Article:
Everything You Need to Start Stitching Your Own Embroidery

Hand Embroidery

Sarah K. Benning
This post may contain affiliate links. If you make a purchase, My Modern Met may earn an affiliate commission. Please read our disclosure for more info.

Embroidery has been around forever—and that’s hardly an exaggeration. Its roots are ancient, with every culture having some form it in their textile art history. Although the activity started with practical beginnings to mend clothing, it has grown into a creative endeavor that remains popular today. Hand embroidery has seen a major resurgence over the past several years—particularly among contemporary artists who incorporate thread into their work, or use the embroidery hoop as a frame for fabric art.

Beginning Hand Embroidery

Embroidery has humble roots, which is great news for beginners; it’s an easily accessible craft to start. Supplies are inexpensive and the techniques range from basic to advanced. You might even know some of the embroidery stitches—many of us learn to sew from a parent or grandparent, as the skills of embroidery are traditionally passed on from generation to generation.


Here’s a supplies list to get you started:

  • Embroidery hoops. Hoops come in all sizes, from just a few inches in diameter to over a foot.
  • Thread (aka floss). The DMC brand is industry standard (it’s been around since 1746), and they have a very loyal following. It’s easy to see why—a skein is less than a dollar and they have a ton of colors available.
  • Scissors. Embroidery scissors are small (palm-sized) and just sharp enough to trim thread.
  • Needles. Needles often come in packs with a range of sizes. Depending on the type of fabric you’re sewing on, some needles will work better than others.
  • Fabric. The possibilities are seemingly endless when it comes to sewing. If you’re looking for a place to start, try a fabric that’s pure cotton. Make sure that it doesn’t have stretch (like you might find in cotton blends) and that its weave isn’t too loose.

These supplies aren’t necessary to begin embroidery, but will help you stay organized.

  • Plastic bobbins. These are a lifesaver, especially if you have a lot of thread. Before you begin stitching with a thread, write the color on one of these bobbins and then wind it around the plastic piece. That way, when you run out of thread, you’ll know what type of skein to buy!
  • Thread organizer. Store your thread, embellishments, and other supplies in one of these handy bins.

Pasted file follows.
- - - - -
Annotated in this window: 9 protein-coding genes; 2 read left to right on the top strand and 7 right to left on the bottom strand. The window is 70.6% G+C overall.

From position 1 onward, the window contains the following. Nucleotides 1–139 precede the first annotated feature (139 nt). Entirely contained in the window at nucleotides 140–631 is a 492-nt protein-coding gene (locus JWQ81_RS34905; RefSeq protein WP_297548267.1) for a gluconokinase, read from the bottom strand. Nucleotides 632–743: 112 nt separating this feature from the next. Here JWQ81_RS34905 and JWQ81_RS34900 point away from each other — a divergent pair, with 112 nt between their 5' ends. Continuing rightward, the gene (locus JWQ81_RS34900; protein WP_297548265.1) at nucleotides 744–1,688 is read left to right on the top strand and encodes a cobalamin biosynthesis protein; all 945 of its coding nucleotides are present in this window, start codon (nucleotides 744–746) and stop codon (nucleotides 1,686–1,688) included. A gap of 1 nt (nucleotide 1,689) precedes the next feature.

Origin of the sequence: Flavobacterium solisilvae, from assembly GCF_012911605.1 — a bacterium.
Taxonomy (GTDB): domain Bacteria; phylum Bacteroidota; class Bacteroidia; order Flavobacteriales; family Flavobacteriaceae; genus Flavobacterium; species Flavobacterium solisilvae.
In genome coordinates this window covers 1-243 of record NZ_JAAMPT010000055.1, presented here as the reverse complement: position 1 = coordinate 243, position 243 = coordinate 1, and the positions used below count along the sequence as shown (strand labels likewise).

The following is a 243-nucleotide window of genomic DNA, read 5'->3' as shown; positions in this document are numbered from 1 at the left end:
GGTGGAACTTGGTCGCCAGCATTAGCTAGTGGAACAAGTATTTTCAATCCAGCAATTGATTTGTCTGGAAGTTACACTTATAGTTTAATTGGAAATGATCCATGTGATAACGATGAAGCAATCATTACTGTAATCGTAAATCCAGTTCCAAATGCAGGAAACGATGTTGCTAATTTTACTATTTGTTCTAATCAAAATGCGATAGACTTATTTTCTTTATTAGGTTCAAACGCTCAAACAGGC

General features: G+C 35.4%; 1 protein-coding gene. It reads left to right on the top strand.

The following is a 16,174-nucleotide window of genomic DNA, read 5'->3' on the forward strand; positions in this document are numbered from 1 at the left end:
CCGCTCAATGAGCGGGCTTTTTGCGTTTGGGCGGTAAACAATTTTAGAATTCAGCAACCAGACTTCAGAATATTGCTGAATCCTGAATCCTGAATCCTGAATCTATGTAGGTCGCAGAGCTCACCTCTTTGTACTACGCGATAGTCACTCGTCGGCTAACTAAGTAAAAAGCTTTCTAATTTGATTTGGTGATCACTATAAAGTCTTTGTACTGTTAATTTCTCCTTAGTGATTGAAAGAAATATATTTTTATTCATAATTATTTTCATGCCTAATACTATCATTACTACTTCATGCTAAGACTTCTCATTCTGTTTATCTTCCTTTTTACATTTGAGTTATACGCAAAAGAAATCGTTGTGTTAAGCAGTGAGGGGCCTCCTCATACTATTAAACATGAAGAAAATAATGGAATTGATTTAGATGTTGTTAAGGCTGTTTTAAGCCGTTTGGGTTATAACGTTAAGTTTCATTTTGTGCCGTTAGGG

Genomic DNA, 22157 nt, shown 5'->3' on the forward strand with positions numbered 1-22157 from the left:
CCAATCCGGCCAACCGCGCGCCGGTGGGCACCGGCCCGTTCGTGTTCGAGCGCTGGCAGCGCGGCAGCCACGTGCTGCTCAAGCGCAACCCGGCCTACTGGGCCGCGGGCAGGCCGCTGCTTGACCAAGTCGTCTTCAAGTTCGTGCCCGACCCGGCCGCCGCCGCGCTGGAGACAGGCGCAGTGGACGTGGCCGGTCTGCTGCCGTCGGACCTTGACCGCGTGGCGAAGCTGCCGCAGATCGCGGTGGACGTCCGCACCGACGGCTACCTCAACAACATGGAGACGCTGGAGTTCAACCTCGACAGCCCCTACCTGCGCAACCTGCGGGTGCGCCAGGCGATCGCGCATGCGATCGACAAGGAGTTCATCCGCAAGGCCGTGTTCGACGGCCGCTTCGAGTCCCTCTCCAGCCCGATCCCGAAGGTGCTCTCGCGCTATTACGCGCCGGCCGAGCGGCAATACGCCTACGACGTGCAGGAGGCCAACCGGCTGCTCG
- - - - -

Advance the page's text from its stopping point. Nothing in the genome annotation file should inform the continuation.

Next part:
Learning Embroidery Stitches

Embroidery stitches have an incredible range of skills. Some are so basic that you probably know them, even if you haven’t sewn before. Others are more advanced and require instruction and a lot of practice. Luckily, with embroidery resurgence, there is no shortage of places to learn embroidery stitches.

Embroidery Books to Read

While there are many books dedicated to learning embroidery stitches, here are a few best sellers.

Learn Hand Embroidery

Embroidered Typography

Instructional Videos & Online Classes

If you’re looking for video instructions that explain the basics of embroidery, online classes are a great place to start. Here are a few you can try today!

Get started stitching with embroidery kits and embroidery patterns

In addition to buying your own supplies and starting embroidery on your own, there are also embroidery kits and embroidery patterns that make it simple to get started. Embroidery kits are the easiest—they often include everything you will need, from the pattern to the thread. Embroidery patterns offer more freedom, but are still a good base from which to start. While you’re stitching, you can change colors to customize the image as truly your own.

Embroidery Kits for Sale

Modern embroidery patterns

Page 1/2

Sara Barnes

Sara Barnes is a Staff Editor at My Modern Met, Manager of My Modern Met Store, and co-host of the My Modern Met Top Artist Podcast. As an illustrator and writer living in Seattle, she chronicles illustration, embroidery, and beyond through her blog Brown Paper Bag and Instagram @brwnpaperbag. She wrote a book about embroidery artist Sarah K. Benning titled 'Embroidered Life' that was published by Chronicle Books in 2019. Sara is a graduate of the Maryland Institute College of Art. She earned her BFA in Illustration in 2008 and MFA in Illustration Practice in 2013.
Become a
My Modern Met Member
As a member, you'll join us in our effort to support the arts.
Become a Member
Explore member benefits

Sponsored Content